88 chicks in these nests were ringed this year. 35 of those young terns were seen again later. Two of them in France, one in England.

Most chicks were seen again in Utopia. 11 had flown away further. Six went to the Slufter on Texel. One to the Maasvlakte near Rotterdam. Two to De Putten nature reserve in Noord-Holland province. These two De Putten youngsters continued to France (Le Havre region).

Unfortunately, one chick (the smallest one of all) was found dead.

Wall lizard on Texel island


This is a wall lizard video from Italy.

Translated from Ecomare museum on Texel island in the Netherlands:

Lizard discovered on Texel – 26-08-14

There are no lizards on Texel. So, Texel man Hans van Garderen looked surprised when he found one in his home in Den Burg town. The animal was missing part of his tail, but looked healthy overall. He sent pictures of his special discovery to Ecomare biologist Pierre Bonnet. To find out which type it was precisely, Bonnet asked experts in the field of reptiles. According to RAVON staff member Annemarie van Diepenbeek it’s probably a young wall lizard.

Stony environment

Wall lizards are found in rocky environments in France and neighboring countries in southern Europe. In the Netherlands this species lives in one place, in Maastricht. Texel is not a suitable habitat for a wall lizard. They love a stony environment and not all that sand! Sand lizards do live on Terschelling and Vlieland, and on Terschelling, also the viviparous lizard. These species would also be able to live on Texel, but then you would expect them in the dunes, not in a house in Den Burg!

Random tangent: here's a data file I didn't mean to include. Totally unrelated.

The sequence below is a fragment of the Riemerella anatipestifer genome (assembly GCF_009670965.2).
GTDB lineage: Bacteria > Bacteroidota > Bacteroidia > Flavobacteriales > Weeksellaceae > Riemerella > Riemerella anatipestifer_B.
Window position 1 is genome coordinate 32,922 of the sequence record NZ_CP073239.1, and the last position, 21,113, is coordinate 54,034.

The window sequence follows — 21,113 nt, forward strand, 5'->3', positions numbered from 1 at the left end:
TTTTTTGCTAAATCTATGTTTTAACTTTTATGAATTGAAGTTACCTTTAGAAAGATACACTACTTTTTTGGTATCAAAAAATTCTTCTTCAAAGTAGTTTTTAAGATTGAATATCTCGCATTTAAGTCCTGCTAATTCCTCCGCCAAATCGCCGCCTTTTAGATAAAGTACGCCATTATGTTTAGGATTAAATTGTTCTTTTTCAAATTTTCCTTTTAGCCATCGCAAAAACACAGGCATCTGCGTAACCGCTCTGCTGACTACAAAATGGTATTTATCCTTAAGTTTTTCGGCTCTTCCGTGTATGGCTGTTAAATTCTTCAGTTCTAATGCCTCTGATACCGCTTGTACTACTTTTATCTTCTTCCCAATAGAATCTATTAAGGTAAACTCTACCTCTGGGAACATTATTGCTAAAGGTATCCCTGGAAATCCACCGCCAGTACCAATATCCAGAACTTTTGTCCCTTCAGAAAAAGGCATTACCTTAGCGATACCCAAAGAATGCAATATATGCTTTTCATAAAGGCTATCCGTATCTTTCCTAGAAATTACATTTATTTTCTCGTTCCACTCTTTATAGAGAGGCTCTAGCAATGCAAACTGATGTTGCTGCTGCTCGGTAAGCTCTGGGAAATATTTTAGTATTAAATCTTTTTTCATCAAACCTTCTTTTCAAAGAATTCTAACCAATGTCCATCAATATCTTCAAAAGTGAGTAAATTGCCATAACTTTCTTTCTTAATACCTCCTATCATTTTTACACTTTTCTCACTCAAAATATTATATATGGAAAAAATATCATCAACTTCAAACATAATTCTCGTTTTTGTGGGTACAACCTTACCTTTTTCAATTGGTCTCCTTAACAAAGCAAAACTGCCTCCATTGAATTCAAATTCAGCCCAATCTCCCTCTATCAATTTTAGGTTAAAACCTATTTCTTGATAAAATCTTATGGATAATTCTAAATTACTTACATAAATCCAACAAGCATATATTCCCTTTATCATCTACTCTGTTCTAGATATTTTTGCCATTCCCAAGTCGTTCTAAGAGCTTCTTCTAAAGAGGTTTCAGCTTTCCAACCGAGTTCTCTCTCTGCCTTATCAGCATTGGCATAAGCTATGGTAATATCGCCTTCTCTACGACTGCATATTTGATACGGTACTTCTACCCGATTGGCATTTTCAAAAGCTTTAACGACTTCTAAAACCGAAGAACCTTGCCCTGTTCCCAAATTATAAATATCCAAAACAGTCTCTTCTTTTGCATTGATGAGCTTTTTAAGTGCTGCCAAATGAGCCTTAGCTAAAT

Alone or more of them

To find out whether this is a lone adventurer or whether there might be a population living on the island, Pierre advised Hans to also look in the garden. Among the stones he turned were there plenty of smooth newts, but no lizards. How the wall lizard came to Den Burg is unknown. It was probably taken along by people accidentally. Maybe it hitched a ride from a French campsite.

Three bug species discovered, new for Texel island


This video is called True Bugs.

Today, warden Erik van der Spek, on Texel island in the Netherlands, writes about bugs.

Recently, biologists discovered three species, new for the island, of this insect group, .

Temnostehus pusillus was found in the Bollekamer nature reserve, in the western dunes.

Rhacognathus punctatus, the heather bug, was discovered in the Horspolder, in the south of Texel.

Cyphostethus tristriatus, juniper shield bug, was found on a juniper shrub in the sand dunes.

This brings the number of Texel bug species to 313; about half of all bug species in the whole Netherlands.

Bugs photos: here.

Barnacles found on Texel island


This video from South Africa is called Learn about Barnacles and Crabs with marine biologist Judy Mann.

Ecomare museum on Texel island in the Netherlands reports about barnacles.

After storm from the south-west on 17 and 18 August 2014, many barnacles beached on Texel.

Not only Lepas anatifera, smooth gooseneck barnacle, a common species, but also two less common species: Lepas pectinata and buoy barnacle.